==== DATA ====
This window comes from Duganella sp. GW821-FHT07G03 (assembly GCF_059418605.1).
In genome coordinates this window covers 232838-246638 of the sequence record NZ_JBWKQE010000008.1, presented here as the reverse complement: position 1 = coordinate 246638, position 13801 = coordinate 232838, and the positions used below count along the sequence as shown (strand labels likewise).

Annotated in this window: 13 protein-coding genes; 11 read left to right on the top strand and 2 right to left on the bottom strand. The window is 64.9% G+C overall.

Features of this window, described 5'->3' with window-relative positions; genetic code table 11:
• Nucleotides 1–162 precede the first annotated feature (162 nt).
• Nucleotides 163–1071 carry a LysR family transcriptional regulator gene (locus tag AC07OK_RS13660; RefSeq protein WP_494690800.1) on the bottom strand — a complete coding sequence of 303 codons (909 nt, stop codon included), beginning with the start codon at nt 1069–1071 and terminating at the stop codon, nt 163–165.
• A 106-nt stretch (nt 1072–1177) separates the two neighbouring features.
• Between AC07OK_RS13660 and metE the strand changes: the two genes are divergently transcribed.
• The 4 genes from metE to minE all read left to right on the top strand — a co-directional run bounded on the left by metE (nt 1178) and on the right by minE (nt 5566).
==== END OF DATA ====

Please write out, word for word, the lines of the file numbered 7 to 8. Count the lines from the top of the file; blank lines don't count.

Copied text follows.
• A 106-nt stretch (nt 1072–1177) separates the two neighbouring features.
• Between AC07OK_RS13660 and metE the strand changes: the two genes are divergently transcribed.